by Julie C. Meloni (2015, Pearson Education, 2nd Edition)
by Michael Moncur (2002, Sams Publishing, any edition)
It has been a long-standing convention in computer operating systems to use an "extention" to a file name to indicate what's in the file. Image files end in ".jpg" or ".png" while text files end in ".txt". Web pages end in ".html". And when you double-click on the file to open it the application chosen to do the job matches the extension. The problem is, Windows and Mac both try to hide the file extension from the user. So you'll need to make some adjustments to make the file extensions visible.
To make file extensions visible in Windows open the Control Panel and go to "Appearance & Personalization". Select "Folder options" and press the "View" tab. Then uncheck the box marked "hide file extensions".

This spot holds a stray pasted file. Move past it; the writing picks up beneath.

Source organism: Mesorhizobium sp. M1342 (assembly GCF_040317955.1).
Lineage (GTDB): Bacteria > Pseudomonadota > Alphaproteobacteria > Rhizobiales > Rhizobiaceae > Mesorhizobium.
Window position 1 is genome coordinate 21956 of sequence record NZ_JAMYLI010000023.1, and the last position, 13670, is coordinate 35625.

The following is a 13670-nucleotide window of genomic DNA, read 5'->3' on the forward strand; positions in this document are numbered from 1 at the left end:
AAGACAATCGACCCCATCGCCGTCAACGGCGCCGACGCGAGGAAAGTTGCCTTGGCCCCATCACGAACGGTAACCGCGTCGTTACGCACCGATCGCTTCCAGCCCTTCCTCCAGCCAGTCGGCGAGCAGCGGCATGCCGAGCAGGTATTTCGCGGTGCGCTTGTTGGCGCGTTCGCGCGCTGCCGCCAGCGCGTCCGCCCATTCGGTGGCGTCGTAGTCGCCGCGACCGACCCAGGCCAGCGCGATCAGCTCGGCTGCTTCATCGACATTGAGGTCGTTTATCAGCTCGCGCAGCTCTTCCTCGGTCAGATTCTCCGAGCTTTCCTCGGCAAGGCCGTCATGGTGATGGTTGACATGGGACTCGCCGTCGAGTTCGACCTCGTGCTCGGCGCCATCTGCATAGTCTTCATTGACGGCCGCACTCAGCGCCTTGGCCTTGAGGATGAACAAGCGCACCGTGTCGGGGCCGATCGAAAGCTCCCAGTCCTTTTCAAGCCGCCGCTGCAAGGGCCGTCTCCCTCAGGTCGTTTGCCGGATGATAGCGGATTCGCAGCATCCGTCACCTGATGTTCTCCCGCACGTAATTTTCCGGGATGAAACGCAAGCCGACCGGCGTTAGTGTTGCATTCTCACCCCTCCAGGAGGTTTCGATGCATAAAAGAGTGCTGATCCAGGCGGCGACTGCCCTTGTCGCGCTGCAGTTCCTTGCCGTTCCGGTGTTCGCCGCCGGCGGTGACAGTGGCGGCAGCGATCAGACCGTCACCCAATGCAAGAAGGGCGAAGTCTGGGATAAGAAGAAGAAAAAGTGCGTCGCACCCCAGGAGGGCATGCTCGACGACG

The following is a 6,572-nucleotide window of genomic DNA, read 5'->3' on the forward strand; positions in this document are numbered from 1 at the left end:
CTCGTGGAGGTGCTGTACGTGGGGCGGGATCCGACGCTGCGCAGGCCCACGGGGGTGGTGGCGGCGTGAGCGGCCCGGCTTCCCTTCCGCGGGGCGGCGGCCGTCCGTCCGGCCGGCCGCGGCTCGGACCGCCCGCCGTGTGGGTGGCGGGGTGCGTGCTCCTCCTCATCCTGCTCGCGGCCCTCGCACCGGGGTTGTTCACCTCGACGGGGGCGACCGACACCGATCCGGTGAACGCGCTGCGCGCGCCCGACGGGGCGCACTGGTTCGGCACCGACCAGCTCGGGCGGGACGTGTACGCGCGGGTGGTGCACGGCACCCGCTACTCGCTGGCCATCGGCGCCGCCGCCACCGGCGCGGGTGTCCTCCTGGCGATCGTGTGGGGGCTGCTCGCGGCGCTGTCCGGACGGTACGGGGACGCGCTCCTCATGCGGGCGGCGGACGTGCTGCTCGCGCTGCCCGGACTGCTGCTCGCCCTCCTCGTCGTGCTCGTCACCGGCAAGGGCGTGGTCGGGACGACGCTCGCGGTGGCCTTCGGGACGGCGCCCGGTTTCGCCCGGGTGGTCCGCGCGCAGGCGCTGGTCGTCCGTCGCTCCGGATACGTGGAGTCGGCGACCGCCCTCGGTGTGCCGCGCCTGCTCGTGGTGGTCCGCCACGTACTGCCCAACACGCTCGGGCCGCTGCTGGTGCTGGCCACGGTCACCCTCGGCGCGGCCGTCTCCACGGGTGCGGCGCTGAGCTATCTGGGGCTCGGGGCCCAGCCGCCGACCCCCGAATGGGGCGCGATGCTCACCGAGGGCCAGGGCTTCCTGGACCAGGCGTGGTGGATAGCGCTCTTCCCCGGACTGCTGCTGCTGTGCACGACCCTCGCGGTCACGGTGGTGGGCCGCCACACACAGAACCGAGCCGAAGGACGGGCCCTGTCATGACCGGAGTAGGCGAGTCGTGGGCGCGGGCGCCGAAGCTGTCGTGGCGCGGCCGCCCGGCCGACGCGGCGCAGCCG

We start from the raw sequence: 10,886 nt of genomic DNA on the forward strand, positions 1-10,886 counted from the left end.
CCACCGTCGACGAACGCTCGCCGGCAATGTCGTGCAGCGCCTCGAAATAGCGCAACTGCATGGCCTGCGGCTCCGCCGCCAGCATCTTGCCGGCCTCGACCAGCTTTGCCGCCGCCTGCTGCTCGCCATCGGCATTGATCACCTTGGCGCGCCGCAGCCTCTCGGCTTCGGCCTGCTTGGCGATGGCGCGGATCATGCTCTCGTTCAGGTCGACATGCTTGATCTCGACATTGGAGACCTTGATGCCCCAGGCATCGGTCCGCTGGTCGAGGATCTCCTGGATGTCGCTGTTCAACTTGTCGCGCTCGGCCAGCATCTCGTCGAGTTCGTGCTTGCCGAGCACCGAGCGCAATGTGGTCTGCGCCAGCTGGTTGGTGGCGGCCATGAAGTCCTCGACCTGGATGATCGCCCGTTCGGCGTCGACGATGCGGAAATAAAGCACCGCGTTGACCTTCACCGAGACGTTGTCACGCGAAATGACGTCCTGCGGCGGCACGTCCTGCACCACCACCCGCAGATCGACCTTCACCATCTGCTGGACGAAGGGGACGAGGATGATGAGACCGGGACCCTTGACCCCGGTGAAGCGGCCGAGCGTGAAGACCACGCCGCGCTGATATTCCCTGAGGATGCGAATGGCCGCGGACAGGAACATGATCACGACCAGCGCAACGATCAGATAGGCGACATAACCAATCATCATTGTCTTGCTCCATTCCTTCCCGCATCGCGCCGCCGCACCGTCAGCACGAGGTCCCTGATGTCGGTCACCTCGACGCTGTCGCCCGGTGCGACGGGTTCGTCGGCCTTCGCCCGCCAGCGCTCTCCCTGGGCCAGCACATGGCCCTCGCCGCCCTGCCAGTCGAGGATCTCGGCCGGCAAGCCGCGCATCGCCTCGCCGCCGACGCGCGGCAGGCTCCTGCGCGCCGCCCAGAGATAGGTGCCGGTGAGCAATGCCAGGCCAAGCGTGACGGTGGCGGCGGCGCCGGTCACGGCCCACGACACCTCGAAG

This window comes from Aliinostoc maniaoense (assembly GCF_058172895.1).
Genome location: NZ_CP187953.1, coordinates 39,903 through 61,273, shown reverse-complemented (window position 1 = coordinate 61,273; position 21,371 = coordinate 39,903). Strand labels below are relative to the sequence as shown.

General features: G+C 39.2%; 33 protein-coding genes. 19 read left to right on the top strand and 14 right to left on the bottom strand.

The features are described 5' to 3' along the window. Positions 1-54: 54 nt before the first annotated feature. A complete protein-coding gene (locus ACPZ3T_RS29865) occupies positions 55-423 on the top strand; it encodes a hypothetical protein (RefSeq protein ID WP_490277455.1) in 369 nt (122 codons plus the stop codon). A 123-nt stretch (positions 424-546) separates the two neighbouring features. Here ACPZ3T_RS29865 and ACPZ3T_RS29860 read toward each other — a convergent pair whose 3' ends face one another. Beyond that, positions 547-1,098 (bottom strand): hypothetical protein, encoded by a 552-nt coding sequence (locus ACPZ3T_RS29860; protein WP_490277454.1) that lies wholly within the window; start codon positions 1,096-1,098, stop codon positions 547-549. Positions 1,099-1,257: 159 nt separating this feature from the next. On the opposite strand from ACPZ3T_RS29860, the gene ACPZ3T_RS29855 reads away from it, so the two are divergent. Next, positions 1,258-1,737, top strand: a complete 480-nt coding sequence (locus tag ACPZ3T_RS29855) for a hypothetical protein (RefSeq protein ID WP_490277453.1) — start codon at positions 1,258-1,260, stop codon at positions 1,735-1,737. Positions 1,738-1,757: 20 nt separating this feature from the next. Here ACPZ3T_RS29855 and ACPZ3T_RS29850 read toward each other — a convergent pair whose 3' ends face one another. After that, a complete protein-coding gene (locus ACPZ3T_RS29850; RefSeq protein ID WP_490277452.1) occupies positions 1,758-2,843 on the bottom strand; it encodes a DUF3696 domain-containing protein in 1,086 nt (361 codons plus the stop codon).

After this you will notice file extensions on all your files. PDF documents will end in ".pdf" and Microsoft Word documents will end in ".doc" or ".docx". This is a useful distinction, but it may be confusing at first. You'll get used to it.
On the Mac you have to tell TextEdit to not put the ".txt" file extension on all text files. You'll be editing HTML files as text files, but they should have the ".html" extension.
To do this, open TextEdit and select "Preferences". With the "New Document" tab selected, set the Format for a new document to be "Plain text" (not rich text). (Optionally, you can also set the window size to be 80×48, and select other options.) Then press the "Open and Save" tab and do the following:
One thing you should be aware of is that Unix implements line endings differently, so if you copy your files to a Mac or Windows computer there won't be any line endings. You can fix this by running the command dos-to-unix once while editing the file.